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11 January 2008, 12:13

Spammers can deliver to your printer

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A paper by Aaron Weaver describes how a web browser can be fooled into connecting to a printer and sending a print job from a crafted HTML page. Networked printers listen on a known port (9100). Once a connection is made to the printer, it attempts to print any data received as soon as the connection is terminated. The most basic example of this attack uses an <img> tag. e.g. <img src="myprinter:9100/Printed_from_the_web"> where myprinter is the IP address of the local printer. This causes the transaction headers of a GET request to be printed once the browser's request has timed out due to lack of an expected response from the printer. However, although this qualifies as a proof of concept, the "user data", for example "Printed_from_the_web", is URL encoded, so unless it is trivial it will probably be somewhat unreadable.

However Weaver also offers a more functional technique: to code an HTML form using the POST method. For example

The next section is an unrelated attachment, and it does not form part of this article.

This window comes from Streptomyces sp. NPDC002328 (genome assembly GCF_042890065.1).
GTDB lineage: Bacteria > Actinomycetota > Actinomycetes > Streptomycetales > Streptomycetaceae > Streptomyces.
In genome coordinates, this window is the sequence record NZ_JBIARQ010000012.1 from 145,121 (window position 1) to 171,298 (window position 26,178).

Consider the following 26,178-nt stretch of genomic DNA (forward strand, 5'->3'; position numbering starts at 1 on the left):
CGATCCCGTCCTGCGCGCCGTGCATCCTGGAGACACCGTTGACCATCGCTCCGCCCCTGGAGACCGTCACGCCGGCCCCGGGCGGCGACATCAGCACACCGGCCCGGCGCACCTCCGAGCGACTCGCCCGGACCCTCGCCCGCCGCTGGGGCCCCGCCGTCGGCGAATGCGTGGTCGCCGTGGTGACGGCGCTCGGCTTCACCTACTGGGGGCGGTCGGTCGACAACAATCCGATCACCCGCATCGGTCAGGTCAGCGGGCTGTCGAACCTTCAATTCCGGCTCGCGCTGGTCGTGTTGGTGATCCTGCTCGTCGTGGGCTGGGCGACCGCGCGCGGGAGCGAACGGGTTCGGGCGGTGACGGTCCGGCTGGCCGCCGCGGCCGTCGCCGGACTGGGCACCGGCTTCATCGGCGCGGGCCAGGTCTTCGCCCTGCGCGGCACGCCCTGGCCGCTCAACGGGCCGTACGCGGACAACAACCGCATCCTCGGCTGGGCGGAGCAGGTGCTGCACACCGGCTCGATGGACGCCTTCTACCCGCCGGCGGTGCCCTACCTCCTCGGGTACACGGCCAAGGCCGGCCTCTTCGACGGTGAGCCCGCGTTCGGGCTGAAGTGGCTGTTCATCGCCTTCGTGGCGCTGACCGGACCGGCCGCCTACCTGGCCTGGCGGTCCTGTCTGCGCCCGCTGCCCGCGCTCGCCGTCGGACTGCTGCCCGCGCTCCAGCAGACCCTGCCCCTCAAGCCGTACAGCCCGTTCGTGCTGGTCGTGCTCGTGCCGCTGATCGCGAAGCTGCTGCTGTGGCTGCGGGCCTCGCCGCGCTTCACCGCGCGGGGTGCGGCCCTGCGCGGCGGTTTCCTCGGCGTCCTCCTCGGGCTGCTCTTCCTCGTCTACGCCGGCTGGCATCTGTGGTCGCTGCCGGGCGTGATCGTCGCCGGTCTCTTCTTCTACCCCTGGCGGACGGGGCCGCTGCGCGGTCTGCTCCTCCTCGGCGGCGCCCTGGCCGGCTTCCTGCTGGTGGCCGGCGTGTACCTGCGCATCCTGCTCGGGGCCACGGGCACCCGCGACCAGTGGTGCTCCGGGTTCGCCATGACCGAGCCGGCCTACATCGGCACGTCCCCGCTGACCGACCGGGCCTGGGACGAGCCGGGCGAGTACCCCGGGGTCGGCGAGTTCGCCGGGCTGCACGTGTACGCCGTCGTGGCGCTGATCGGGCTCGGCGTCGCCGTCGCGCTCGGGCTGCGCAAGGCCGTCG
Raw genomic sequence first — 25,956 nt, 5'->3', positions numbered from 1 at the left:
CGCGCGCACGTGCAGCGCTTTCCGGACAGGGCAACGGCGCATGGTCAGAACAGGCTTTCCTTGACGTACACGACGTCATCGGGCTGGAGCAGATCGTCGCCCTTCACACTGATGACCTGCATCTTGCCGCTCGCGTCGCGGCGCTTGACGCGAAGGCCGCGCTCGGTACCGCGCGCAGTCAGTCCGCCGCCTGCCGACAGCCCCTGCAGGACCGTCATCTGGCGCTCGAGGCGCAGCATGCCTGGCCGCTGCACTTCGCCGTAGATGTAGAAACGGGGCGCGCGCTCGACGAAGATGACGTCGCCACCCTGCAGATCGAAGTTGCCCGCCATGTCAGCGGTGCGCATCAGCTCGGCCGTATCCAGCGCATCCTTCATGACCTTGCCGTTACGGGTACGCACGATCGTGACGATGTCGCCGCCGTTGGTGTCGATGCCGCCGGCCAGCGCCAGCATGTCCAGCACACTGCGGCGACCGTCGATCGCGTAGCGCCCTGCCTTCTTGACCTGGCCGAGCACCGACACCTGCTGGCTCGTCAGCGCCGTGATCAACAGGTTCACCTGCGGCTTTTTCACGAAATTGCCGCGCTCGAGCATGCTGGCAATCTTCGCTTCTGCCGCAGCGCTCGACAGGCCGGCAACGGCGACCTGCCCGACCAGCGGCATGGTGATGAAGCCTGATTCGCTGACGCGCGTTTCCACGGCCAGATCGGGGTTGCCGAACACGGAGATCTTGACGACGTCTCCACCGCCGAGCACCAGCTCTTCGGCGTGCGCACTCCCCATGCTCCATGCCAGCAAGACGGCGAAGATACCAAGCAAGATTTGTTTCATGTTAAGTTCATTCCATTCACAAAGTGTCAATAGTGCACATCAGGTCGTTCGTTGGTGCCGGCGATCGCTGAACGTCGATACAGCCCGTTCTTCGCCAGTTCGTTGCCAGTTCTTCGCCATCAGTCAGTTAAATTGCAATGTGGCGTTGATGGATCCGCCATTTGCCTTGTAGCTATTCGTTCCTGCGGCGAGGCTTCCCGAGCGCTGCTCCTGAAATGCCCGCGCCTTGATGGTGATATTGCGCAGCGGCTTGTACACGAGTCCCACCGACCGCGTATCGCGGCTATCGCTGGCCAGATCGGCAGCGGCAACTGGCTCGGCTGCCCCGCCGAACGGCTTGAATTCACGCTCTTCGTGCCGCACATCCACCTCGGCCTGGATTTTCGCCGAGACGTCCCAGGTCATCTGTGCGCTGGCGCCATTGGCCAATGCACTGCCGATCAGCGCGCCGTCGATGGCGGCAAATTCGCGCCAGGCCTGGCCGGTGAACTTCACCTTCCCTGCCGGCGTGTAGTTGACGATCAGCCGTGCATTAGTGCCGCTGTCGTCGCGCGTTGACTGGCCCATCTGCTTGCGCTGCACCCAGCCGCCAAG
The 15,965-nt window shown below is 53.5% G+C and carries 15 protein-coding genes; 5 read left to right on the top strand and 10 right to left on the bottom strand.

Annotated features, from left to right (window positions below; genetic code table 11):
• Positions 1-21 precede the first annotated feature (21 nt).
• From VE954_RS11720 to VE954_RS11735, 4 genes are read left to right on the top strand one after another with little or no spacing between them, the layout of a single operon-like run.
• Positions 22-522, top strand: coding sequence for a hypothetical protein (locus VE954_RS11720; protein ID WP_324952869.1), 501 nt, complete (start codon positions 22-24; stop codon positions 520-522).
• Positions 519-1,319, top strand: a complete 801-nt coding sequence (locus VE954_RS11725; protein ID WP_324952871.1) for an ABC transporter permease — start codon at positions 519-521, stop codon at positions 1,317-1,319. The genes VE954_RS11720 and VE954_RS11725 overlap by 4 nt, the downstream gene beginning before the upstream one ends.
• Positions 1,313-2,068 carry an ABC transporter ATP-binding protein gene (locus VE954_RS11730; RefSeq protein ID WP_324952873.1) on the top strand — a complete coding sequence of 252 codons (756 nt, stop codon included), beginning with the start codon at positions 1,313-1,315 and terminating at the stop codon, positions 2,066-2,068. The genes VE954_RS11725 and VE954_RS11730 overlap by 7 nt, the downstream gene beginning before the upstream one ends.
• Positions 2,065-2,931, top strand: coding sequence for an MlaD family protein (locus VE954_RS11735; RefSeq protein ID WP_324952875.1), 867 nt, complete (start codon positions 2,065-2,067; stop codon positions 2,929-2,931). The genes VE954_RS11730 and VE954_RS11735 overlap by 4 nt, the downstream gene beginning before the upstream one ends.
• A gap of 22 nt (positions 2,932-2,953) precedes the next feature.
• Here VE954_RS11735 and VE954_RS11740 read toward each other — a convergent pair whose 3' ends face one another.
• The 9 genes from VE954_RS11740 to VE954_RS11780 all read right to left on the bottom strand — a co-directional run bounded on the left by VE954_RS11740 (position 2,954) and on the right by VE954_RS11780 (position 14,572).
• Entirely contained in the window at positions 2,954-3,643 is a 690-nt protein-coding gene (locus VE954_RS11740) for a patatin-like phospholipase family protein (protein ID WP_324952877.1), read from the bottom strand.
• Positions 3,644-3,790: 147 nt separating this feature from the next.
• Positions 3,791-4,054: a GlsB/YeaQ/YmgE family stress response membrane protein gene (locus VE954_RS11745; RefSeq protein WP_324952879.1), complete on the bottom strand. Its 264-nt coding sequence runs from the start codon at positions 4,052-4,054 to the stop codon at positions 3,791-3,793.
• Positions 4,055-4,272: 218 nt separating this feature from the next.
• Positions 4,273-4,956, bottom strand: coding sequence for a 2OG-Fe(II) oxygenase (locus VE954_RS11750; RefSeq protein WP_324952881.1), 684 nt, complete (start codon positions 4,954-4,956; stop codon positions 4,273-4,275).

which allows plain text and preformatted ASCII text art to be delivered intact. This still requires the browser's request to time out, but Weaver suggests that JavaScript can be employed to overcome this deficiency. By use of setTimeout, the request can be terminated as soon as the data have been sent. He also gives an example of the use of JavaScript to allow complex formatting of the injected document using PostScript commands.

The fundamental problem is a complete lack of security at most printers: a permanently open port, normally with no authentication. The only hurdle faced by an attacker is determining the printer IP address. However, an iterator script is hardly challenging to create, and, particularly for printers on home networks, the printer address is unlikely to be difficult or slow to find: most likely in the bottom 16 addresses of the private block.

To protect against such attacks, Weaver suggests setting an admin password on the printer, and ideally piping all print jobs via a trusted print server. However, neither of these options is generally available to the home user. But as the technique is so simple and the ideal vector for its distribution would be Iframe injection into the pages of unsecured legitimate web sites, consumer-oriented printer spam may become commonplace in the future.

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